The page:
2017, 256 p.
After reading a string memoirs written by women that seemed to excoriate their mothers, I decided not to read any more. I probably should have stuck to my decision when I picked up historian and Meanjin editor Jim Davidson’s A Fuhrer for a Father. But perhaps a memoir about a father written by a son might be different, I thought. Indeed, beyond Germaine Greer’s Daddy We Hardly Knew You (which I haven’t read) and Raymond Gaita’s Romulus My Father (which I have), I’m hard pressed to think of other similar books, written by sons about their fathers. [However, I see that Shaun Carney and Mark Colvin have both recently released books that exactly fit this category]. Furthermore, I knew that Jim Davidson is open about his homosexuality, and the question of a father’s acceptance of his son’s sexuality is an interesting one, particularly when the father is a domestic and forceful martinet with a string of relationships with women. And besides, a historian can bring a particular eye to memoir, able to interweave the personal with the broader historical picture, as Graeme Davison did so well in Lost Relations. So, read it I did.
For the first half of the book, I appreciated Davidson’s depiction of 1950s-60s upper middle-class suburban life in Melbourne that had echoes of Barry Humphrey’s Sandy Stone character and, although set in an earlier period, My Brother Jack. It is the juxtaposition of the theoretical and domestic that is highlighted in the subtitle of the book: “The domestic face of colonialism”. When Donaldson read the historian AP Thornton’s remark that everybody has experienced imperialism in the shape of childhood, he rose from the desk and danced around the room (p. 53). For as a historian, this is how he conceptualized his father: a symbol and wielder of imperialism as a form of power. Born in South Africa, his father worked in Fiji as a surveyor on a gold mine, travelled to New Guinea, and later in life became involved financially in the sale of Aboriginal artwork. Within his family he was strident, manipulative, bullying and controlling, not only with his first wife (and Jim Davidson’s mother) Olga, but also with his ‘second family’ of Eve and his half-brothers Garry and Hank. The juxtaposition of colonialism and domesticity is a powerful and rich observation, and Davidson explores it in the first part of the book and reverts to it again at the end:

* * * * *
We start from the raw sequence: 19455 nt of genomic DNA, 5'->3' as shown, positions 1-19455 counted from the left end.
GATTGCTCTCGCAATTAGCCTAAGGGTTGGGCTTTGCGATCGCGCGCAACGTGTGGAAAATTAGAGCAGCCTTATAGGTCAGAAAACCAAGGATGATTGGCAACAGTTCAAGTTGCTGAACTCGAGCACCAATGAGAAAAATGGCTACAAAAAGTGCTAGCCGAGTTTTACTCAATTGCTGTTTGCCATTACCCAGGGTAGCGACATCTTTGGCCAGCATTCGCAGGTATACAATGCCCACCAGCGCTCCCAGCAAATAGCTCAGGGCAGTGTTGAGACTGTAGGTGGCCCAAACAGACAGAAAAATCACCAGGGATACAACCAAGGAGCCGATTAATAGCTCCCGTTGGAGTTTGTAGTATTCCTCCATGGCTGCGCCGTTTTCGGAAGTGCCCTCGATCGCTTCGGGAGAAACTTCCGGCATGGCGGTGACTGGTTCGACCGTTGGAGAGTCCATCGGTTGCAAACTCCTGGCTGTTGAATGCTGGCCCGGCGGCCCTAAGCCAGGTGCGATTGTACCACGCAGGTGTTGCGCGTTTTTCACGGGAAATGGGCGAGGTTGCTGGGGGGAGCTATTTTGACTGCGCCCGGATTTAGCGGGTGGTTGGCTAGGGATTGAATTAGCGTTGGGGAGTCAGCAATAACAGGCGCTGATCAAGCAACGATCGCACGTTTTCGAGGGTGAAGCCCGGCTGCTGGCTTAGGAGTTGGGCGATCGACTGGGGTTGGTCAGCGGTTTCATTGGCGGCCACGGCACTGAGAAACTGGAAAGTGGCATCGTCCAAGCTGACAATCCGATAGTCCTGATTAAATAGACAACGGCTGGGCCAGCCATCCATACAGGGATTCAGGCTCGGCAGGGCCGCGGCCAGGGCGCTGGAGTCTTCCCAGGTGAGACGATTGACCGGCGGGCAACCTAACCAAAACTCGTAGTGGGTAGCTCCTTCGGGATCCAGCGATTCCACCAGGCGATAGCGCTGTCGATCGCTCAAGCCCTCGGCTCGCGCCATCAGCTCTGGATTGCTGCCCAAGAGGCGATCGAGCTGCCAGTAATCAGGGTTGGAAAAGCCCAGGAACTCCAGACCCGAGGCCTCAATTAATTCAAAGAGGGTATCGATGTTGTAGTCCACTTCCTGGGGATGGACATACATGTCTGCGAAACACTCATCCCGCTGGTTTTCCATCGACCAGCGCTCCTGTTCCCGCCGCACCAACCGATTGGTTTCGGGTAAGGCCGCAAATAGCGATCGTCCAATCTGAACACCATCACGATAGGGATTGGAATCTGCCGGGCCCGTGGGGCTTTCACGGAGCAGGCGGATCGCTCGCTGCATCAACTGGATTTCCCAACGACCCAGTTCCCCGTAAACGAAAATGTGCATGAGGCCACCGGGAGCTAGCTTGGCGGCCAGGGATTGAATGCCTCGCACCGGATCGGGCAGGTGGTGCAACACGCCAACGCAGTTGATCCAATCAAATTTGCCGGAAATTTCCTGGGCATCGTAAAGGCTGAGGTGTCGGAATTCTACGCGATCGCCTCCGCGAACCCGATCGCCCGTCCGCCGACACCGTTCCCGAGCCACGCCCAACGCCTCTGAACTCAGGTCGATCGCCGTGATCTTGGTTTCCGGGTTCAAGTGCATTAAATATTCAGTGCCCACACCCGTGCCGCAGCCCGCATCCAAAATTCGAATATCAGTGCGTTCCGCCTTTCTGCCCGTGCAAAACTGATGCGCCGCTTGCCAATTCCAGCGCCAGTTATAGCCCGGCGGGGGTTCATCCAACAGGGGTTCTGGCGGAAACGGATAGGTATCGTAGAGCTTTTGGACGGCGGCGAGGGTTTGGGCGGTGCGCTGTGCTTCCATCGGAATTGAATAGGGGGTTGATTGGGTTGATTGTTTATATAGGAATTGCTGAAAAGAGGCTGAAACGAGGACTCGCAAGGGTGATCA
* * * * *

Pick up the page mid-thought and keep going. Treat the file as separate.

Imperial dominance rested on patriarchy – was almost its outward projection. This book has been an exploration of one telling example of that nexus….For Jim [i.e. his father] became an anachronism, an unbending projection of the past. His idea of indigenous people had been engendered by family experience of Africa, the romances of Rider haggard, and his own quest for the exotic in the Islands. (Arnhem Land was an autumn romance). Everything was firm, unequivocal, and placed him at the centre of events, which he felt enabled and entitled to control. The contest with various opponents was the thing; his women and children were just auxiliaries. Livestock. (p 251)
However, much of the last half of the book is a long, petulant complaint of one grown man as son against another grown man, his father. While there is always an element of remaining the child in relation to your parents, in many ways Davidson seemed content to remain the dependent. Money became a particularly fraught expression of their relationship. There are long complaints about being ‘written out of the family’ and especially being written out of the will. Yet at the age of 48, his father was still giving him money for overseas trips, and he did not demur at the $10,000 being handed to him by his father here and there (as he interprets it, as a guilt payment for the will that was to follow.) At a more mundane level there are interminable reports of Christmas Dinners replete with bad behaviour on all sides, including Davidson, who hurls his Christmas presents at the recipients before storming out and deliberately choosing presents with nettles of malice. It’s unpleasant, petty and reflects poorly on everyone. Even his closing words reveal Davidson’s relishing of the ultimate last word:
I suspect [my father] rather fancied a book being written about him; the devil would be in the detail. Well, here it is…Not quite the book he wanted. (p.255)
Not one of my better book choices.